Empowering Work

Written by January 25, 2024

In the United States, men typically pay more for life insurance because of one simple statistic: Women live longer.

While gender does impact policy premiums, many life insurance applications don’t account for individuals who identify as nonbinary, which creates a challenge for both the insurance company that sets rates and the insured who pay them. But a project in this year’s Summer Undergraduate Research Program (SURP) is exploring how the industry will need to adapt its risk calculations to better reflect the nation’s changing demographics.

“Probably most interesting of my findings has been the variability and fluidity of attitudes toward the protection of gender nondiscrimination in insurance law,” said accounting student Noah Cours, one of two business administration students working on the project for faculty advisor Bradford Anderson.

Students present their research findings at the (SURP), Fall 2022.

Students present their research findings at the Student Undergrad Research Project (SURP) Symposium during the fall of 2022. (Photo: Andy Sherar)

In the past three years, roughly 100 Orfalea College of Business students have participated in SURP, a university-wide program which pairs undergraduates with faculty mentors on real-world research.  This year, there were 14 SURP projects in the college, involving 23 students.

“I think the program is gaining momentum among faculty members, and we are seeing an increase in the number of students interested in participating,” said Bruce Greenbaum, associate dean for programs and learning. “The program presents students with the opportunity to conduct meaningful research in a supportive environment.”

Many students continue to work with faculty on these research projects after the completion of the SURP program, Greenbaum added, and some of the projects progress to papers that are submitted for publication in high quality academic journals.

This year’s projects in the Orfalea College of Business entailed a range of disciplines exploring a variety of topics, including the effect of military service on veterans’ long-term health, marketing for a local domestic violence shelter, and internet addiction, among others.

While few might know there’s a science of awe, one Orfalea SURP project set out to discover how the workplace was influenced by awe — an overwhelming, self-transcendent sense of wonder and reverence in which you feel a part of something vast and larger than you that transcends your understanding.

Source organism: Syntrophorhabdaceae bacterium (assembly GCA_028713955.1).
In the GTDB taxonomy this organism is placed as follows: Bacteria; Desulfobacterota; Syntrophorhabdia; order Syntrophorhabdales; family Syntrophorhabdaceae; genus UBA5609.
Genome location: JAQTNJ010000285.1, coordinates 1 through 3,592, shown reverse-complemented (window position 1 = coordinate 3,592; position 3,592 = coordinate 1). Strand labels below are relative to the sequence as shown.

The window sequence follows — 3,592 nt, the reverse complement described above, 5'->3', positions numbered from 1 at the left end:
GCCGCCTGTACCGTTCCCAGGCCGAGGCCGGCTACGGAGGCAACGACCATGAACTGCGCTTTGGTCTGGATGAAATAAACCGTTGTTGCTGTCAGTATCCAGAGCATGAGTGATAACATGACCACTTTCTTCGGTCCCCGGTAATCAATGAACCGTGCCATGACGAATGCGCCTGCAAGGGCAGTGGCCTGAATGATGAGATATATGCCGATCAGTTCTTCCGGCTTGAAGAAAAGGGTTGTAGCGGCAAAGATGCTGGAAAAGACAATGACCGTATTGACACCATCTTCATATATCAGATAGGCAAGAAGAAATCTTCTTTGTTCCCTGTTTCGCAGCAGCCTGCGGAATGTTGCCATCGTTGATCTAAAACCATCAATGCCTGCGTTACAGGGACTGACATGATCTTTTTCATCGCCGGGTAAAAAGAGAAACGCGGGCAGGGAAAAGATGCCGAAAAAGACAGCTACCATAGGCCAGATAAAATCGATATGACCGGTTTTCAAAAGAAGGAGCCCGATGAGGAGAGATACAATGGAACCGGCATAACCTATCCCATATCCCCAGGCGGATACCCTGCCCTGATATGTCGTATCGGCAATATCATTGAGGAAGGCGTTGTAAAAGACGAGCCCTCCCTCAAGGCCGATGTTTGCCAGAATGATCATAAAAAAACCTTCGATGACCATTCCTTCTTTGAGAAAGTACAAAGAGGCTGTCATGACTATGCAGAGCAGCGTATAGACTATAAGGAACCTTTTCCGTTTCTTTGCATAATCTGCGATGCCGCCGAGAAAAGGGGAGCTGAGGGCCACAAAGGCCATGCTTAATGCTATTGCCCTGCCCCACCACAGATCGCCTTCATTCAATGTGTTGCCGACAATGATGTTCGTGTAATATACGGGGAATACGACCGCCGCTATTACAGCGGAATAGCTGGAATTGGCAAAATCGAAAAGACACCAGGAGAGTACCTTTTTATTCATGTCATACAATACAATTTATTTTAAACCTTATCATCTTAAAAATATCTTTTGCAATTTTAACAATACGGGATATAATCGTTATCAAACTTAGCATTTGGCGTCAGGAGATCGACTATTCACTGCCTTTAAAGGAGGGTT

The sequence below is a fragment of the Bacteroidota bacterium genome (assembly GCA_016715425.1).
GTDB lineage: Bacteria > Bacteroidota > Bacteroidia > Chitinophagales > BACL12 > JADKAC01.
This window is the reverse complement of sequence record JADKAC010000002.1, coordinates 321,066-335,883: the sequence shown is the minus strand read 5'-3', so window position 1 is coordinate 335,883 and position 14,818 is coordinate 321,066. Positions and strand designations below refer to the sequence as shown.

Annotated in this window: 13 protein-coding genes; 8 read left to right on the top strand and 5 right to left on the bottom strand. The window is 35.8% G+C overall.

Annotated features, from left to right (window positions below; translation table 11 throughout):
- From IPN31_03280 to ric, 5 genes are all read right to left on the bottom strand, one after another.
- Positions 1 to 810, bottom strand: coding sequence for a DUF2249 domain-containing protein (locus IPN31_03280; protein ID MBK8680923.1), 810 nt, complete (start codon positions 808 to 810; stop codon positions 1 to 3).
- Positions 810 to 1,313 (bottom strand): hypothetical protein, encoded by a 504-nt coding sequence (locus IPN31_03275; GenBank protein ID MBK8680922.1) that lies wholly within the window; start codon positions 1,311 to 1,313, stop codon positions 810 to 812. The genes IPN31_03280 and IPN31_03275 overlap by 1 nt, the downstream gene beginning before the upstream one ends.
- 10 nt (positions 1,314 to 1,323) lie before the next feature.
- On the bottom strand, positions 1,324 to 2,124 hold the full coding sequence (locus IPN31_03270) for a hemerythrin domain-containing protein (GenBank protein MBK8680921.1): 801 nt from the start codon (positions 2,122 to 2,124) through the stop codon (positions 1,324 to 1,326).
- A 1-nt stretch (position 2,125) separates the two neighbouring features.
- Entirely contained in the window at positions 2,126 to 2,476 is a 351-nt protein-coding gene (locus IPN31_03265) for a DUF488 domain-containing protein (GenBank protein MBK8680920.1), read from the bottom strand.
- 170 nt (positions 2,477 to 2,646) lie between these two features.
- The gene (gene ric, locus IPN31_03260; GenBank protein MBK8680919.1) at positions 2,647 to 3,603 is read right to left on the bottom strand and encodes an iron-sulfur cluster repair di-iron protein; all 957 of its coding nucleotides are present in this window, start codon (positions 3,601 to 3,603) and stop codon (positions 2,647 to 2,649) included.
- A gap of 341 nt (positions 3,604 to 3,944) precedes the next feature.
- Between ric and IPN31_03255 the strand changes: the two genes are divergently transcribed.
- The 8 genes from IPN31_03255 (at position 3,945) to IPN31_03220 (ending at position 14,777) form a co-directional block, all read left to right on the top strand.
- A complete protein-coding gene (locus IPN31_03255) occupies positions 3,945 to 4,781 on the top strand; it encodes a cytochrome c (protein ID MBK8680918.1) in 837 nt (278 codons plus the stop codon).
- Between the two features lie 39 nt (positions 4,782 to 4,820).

David Caughlin, an assistant professor in the HR, Management and Information Systems Area

David Caughlin, an assistant professor in the HR, Management and Information Systems Area, discusses a SURP project with student Kimberly Bigi. (Courtesy photo)

“Being a transcendent emotion, awe redirects focus away from oneself and fosters a greater emphasis on others,” said  Kimberly Bigi, a psychology student working with faculty mentor David Caughlin. “We want to understand how this sense of connectedness, and experiences of awe as a whole, may carry over into the workplace in the form of organizational citizenship, ethical and prosocial behav iors.”

SURP projects represent experiential learning in several ways, Greenbaum said.

“First, students get hands-on experience working on real research projects,” he said. “These projects require students to manage their time, communicate frequently with their faculty mentor, and develop, execute and present research findings associated with their projects.”

The students also have to present their findings at the SURP + Symposium during the fall, where fellow students, faculty and others can question their work.

“This face-to-face interaction challenges students to compose answers in real time and to be an advocate for their work in front of a variety of interested parties,” Greenbaum said.

This year’s symposium is scheduled for Oct. 13, from 1:30-3:30 in the Engineering Plaza.

While students will discuss their work during the symposium, the research also gives students an edge in their future careers.

For Anderson’s life insurance project, accountong student Stephanie Chan is applying data analytics skills on what is a current issue.

Anderson, who served as Cal Poly’s interim vice president of research and economic development from January 2013 to August 2019, says those skills and others will pay off for SURP students.

“Working with our students on legal and business policy research empowers them in understanding how to develop, investigate, and test a hypothesis, so that they will be inquisitive and evidence-driven business leaders,” Anderson said.

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